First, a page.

In early stage startups, so often we spend time and money exploring ideas and solutions that turn out to be wrong for us. What advice to you have for recognizing when it’s time to pull the plug on an idea that’s just not working?
First of all, before you test an idea or solution, decide on the type of results you’ll need to determine if it’s a success or failure. Figure out a way to track that data before you start your test. I’d also suggest building the minimum viable product (MVP) to test the feature or idea before building out the full end-to-end solution. You may learn a lot that will shape how you continue to develop the solution (or abandon it) from this MVP.
We like to test new ideas manually, before completely building them into the product. For instance, we just launched the ability for teen sitters, ages 16 to 18, to join UrbanSitter. Because this would require many process and product changes, we decided to test the program out in a manual way to start. This allow us to collect data to see if there is enough demand for teen sitters to justify the product work, and see how users are engaging with the process, giving us better ideas for how we would build this in the product than we would have come up with on our own.
How long you test your solution before you determine it to be a hit or a miss really depends on how much volume you are doing and whether your business has extreme seasonal peaks and valleys. You wouldn’t want to test a new feature during your naturally busy season because the seasonality may skew your results. Ideally, you’d test your solution on some users and show other users the previous version to get a real apples-to-apples comparison, but I know this is not always an option for small companies.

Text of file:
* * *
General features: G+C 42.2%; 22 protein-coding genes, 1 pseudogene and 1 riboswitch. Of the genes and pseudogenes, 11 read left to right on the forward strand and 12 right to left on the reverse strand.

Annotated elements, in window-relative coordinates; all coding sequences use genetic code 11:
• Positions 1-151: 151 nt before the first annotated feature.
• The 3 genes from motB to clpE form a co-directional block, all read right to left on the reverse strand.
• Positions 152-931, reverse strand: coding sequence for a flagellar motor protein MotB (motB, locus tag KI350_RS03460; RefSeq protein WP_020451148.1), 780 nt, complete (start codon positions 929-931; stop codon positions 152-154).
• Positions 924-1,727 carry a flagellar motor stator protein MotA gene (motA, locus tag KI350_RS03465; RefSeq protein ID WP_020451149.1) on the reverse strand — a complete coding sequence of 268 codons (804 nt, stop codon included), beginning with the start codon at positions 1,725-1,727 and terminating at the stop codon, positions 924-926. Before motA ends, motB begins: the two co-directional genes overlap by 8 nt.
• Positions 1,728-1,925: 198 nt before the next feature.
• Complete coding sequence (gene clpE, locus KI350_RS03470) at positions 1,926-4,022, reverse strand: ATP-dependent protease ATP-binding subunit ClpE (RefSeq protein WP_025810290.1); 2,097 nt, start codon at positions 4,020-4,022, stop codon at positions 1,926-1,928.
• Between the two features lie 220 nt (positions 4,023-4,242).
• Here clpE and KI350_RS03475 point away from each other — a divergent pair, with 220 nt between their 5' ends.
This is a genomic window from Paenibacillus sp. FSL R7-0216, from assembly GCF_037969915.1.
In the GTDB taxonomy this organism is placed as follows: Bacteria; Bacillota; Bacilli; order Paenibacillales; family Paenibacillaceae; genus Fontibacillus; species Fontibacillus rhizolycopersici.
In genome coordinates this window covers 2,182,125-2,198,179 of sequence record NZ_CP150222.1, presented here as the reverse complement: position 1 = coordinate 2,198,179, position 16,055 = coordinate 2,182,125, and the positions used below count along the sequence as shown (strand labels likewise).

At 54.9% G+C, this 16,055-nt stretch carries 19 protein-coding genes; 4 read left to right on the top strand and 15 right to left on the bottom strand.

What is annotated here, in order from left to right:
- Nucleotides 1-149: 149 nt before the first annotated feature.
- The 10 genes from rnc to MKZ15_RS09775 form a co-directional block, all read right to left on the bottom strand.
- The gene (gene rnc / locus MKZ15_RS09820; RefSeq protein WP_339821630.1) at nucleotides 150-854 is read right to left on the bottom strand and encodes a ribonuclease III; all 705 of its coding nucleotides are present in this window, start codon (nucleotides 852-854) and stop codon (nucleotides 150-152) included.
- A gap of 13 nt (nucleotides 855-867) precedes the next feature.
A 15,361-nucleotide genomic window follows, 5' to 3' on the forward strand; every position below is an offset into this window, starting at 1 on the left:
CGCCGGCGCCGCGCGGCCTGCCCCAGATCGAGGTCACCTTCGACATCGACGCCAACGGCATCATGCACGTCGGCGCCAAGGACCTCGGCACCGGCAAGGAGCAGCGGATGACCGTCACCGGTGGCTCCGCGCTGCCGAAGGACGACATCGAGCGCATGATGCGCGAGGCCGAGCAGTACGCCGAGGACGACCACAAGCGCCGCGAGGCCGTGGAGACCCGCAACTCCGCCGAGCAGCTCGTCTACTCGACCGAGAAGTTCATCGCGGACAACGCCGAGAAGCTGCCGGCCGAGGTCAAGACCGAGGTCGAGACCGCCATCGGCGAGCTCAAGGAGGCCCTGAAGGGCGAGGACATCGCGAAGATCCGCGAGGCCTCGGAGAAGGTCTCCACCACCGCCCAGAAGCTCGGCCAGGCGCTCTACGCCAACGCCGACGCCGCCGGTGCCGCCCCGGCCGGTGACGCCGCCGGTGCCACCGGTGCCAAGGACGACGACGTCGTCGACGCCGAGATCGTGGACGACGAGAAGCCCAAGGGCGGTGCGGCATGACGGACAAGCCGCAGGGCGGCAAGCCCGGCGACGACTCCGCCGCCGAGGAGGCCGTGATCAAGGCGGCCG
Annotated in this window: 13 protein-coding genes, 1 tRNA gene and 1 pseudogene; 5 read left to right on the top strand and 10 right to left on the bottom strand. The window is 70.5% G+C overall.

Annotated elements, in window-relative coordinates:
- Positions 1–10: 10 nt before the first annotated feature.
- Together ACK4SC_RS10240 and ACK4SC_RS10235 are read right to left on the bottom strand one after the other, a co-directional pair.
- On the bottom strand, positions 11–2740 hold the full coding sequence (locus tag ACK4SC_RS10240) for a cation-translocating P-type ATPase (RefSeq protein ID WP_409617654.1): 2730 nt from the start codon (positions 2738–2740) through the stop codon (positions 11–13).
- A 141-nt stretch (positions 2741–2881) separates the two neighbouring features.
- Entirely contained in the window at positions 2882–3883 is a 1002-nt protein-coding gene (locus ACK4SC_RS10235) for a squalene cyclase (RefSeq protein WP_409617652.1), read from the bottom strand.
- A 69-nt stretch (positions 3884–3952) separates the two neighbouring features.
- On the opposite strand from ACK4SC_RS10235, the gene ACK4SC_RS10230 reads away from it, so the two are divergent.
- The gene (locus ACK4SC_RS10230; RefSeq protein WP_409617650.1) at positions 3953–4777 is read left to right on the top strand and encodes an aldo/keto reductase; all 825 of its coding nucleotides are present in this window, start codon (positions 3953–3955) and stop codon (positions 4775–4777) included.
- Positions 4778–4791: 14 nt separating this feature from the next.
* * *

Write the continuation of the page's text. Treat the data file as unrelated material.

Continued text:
There’s a lot of talk about how fundraising as a mom can be especially difficult. You’ve done it successfully. Any fundraising advice for other moms?
First, decide on the type of financing that’s right for you. There are lots of ways to raise capital from small business loans to crowdfunding to venture capital. Before you make your pitch, do your homework. That means finding the sources most likely to give you funding— in my case, I sought out venture capital firms with a track record of backing female founders or marketplace businesses like mine. It’s also important to back your big vision with big numbers to describe the opportunity or problem you are tackling. As you can imagine, most of the firms I encountered were all males who had never booked a sitter. If yours is a product or service that the investor wouldn’t use themselves, it’s important to get them excited about the size of the opportunity and the reasons why you are the team to build this and why your solution will win.
How does the fact that UrbanSitter is a parent-focused startup impact your company culture?